Doing the right thing

Aug. 06, 2018 — Less than a decade ago, Jeff Raderstrong ’09 was honored with Grinnell’s Horn-Theophilus Award, which recognizes two senior economics majors who’ve made service to others a part of their college career and who plan to maintain that commitment in the future. So far, Raderstrong has proven to be a more than worthy choice for the award.

Jeff Raderstrong '09
    Jeff Raderstrong ’09

A senior associate with New York City-based Living Cities, a collaborative of 19 of the world’s largest financial institutions and foundations, Raderstrong spends his days working to end poverty by addressing and eliminating racial disparities and institutional racism across the country.

“The work we do at Living Cities to end institutional racism is hard and requires a long-term commitment,” says the Minneapolis native. “But our collaborative approach, connecting large foundations and other powerful institutions is some of the most innovative and powerful work that’s being done.”

Raderstrong has always been socially active.

“I went to a pretty liberal high school and did lots of service through our church,” he says, participating in projects from Habitat for Humanity to feeding the hungry at local soup kitchens. “When I got to Grinnell, I learned even more about global issues, income inequality, econometrics, and how things change based on other interventions. Through Professors Monty Roper and Mark Montgomery, I got to really know what it means to do good and how to do good in the world.”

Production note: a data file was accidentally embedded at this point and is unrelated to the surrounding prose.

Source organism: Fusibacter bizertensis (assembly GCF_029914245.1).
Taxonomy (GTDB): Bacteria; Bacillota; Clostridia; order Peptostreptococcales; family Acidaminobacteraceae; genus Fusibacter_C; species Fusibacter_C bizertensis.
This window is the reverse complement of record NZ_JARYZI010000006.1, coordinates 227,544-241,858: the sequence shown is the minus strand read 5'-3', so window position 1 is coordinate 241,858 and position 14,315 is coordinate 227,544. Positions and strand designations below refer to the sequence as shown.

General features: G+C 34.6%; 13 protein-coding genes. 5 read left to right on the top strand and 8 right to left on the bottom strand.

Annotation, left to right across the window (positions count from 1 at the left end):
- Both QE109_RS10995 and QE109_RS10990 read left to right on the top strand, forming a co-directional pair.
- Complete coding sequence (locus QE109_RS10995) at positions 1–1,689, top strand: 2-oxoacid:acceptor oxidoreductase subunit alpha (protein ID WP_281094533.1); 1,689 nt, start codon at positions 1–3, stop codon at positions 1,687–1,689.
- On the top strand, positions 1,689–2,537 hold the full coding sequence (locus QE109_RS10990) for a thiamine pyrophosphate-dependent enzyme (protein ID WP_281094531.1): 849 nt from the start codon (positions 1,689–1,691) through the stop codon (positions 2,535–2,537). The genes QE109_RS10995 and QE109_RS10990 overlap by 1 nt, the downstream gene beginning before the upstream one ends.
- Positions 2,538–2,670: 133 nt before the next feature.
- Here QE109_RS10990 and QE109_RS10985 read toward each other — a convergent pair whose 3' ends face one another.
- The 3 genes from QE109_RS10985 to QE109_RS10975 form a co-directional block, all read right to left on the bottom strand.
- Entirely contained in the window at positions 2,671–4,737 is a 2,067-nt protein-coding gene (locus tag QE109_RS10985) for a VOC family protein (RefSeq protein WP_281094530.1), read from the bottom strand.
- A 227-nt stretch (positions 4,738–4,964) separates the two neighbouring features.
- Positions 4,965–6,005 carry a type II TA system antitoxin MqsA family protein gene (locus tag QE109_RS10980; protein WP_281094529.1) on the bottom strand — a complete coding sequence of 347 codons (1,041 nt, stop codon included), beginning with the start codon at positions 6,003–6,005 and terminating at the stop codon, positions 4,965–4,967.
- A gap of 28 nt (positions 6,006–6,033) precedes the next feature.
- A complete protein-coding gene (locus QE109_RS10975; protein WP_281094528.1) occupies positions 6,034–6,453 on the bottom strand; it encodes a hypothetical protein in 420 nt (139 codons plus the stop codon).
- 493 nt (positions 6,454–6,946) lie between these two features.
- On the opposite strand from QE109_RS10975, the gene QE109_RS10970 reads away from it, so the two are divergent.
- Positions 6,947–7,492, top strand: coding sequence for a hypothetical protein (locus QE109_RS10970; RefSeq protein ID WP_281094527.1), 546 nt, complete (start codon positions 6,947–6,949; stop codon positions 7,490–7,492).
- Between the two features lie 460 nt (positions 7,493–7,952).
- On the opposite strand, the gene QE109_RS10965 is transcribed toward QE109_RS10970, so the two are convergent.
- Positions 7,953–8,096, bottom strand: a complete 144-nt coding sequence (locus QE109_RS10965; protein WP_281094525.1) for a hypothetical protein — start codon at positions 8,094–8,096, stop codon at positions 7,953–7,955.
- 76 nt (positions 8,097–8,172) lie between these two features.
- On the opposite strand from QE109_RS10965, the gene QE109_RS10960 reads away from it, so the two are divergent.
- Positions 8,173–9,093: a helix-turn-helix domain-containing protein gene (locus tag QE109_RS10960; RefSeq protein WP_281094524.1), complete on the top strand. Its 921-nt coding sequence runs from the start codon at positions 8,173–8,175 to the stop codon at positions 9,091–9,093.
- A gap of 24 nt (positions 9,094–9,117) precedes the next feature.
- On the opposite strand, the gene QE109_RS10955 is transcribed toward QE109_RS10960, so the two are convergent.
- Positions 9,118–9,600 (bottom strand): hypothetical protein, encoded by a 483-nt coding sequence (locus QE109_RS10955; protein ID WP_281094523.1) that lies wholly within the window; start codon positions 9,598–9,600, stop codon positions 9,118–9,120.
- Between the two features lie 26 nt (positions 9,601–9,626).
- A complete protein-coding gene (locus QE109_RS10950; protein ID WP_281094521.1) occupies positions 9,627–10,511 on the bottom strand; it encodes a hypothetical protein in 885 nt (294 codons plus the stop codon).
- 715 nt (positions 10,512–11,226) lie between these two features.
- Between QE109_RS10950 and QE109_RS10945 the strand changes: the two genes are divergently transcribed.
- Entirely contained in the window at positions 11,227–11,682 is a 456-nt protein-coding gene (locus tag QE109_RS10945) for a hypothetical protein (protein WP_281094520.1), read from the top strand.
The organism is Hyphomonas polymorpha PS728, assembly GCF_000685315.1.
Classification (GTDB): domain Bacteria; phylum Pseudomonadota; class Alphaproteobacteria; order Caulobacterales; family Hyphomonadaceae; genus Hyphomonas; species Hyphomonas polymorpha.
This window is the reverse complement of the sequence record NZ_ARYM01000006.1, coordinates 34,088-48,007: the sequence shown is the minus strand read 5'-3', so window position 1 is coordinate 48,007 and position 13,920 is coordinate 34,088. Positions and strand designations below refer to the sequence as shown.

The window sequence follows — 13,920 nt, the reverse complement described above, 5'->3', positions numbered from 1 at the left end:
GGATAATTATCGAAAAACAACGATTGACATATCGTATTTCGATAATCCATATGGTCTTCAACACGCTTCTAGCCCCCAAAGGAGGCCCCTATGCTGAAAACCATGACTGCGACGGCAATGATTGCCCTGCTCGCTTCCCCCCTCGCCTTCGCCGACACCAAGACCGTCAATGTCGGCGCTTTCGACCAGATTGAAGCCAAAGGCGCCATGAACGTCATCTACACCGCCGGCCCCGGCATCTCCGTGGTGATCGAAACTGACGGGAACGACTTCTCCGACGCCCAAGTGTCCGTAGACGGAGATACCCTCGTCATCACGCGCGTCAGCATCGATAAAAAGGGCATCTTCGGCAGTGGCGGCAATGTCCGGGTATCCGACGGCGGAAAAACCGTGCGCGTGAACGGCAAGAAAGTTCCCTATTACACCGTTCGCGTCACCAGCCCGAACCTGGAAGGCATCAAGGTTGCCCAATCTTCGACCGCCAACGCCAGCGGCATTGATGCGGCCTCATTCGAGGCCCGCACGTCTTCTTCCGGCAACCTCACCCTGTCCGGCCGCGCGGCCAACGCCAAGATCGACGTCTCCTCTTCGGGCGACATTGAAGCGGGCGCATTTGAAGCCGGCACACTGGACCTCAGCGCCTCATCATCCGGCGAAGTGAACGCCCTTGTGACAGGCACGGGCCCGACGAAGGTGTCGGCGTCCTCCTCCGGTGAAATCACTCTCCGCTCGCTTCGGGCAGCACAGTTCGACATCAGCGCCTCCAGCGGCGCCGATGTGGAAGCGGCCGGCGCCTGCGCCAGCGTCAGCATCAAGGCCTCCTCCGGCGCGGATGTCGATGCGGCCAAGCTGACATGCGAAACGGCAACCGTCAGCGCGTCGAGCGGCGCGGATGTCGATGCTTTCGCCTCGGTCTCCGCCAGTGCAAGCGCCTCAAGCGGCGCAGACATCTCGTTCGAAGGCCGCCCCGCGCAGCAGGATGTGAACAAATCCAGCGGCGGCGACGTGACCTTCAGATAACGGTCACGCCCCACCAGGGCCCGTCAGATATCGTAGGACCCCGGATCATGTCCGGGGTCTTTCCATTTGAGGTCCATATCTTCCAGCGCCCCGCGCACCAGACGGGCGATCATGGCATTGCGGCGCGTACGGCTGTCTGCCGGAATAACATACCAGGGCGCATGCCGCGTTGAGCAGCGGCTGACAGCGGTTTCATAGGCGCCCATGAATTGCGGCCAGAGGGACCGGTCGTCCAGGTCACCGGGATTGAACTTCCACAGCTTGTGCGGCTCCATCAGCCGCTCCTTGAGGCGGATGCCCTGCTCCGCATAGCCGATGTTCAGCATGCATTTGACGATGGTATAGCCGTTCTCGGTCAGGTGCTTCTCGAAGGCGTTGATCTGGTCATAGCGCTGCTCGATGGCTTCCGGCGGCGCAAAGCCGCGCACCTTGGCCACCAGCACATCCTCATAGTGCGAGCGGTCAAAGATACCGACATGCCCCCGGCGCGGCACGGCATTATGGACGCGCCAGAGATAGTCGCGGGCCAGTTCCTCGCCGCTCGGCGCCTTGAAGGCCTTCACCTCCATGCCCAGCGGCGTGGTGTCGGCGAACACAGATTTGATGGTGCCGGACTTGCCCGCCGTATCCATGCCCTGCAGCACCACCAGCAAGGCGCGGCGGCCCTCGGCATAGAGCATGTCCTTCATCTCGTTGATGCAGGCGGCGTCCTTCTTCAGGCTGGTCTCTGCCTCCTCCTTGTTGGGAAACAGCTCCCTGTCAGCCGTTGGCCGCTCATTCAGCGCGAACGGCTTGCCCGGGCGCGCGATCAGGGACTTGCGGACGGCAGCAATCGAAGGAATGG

Among other things at Grinnell, Raderstrong volunteered at a weekly soup kitchen and went on fall and spring break service trips. He traveled to New Orleans after Hurricane Katrina to gut homes and went to Chicago to tutor.

Raderstrong, Mark Root-Wiley ’09, Emily Kugisaki ’09 and several others founded the student-run Social Entrepreneurs of Grinnell (SEG) during their sophomore years. SEG is a microfinance institution that offers short-term, interest-free emergency loans to Grinnell-area residents who need a boost in order to obtain or keep a job, for example, or to repair an automobile or buy a refrigerator. It now boasts a $50,000 portfolio.

“I had learned about microfinance through a global studies course, and I said to some friends, ‘hey, let’s collect money for an online microfinance group that had just launched,’” explains Raderstrong. “Through that group, Kiva, we were able to make direct loans to entrepreneurs around the world, such as to a woman in Guatemala who needed materials for her store.”

They raised $800 in half a day. A few years later, SEG switched the focus from international to local.

“There was a 10 percent poverty rate in Poweshiek County at the time, and we were spending all this time and energy trying to give abroad, which was a bit complicated.”

After graduation, Raderstrong moved to Washington, D.C., serving in the Lutheran Volunteer Corps, working with a variety of nonprofit social enterprises, then earning a Master in Public Administration from George Washington University.

During his time in the nation’s capital, he also mentored several Grinnell-in-Washington, D.C. students through Grinnell’s Center for Careers, Life, and Service (CLS), introducing them to the world of nonprofits, helping them acclimate to the city, meet people, and find internships.

Raderstrong and his wife moved to Sleepy Hollow, New York, in 2016, where they enjoy life with their newborn son. Raderstrong works at Living Cities’ headquarters in mid-town Manhattan.

“There are injustices in the world and there shouldn’t be, and we should do what we can to stop those injustices,” says Raderstrong, when asked what motivates his activism. “Poverty, discrimination, racism – those clearly shouldn’t be in the world, and we should do what we can to stop them. I don’t think of the service I’ve done and the work I’ve committed to as anything other than the right thing to do.”

—by Anne Stein ’84

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Additional information about Living Cities can be found at To learn more about Social Entrepreneurs of Grinnell, visit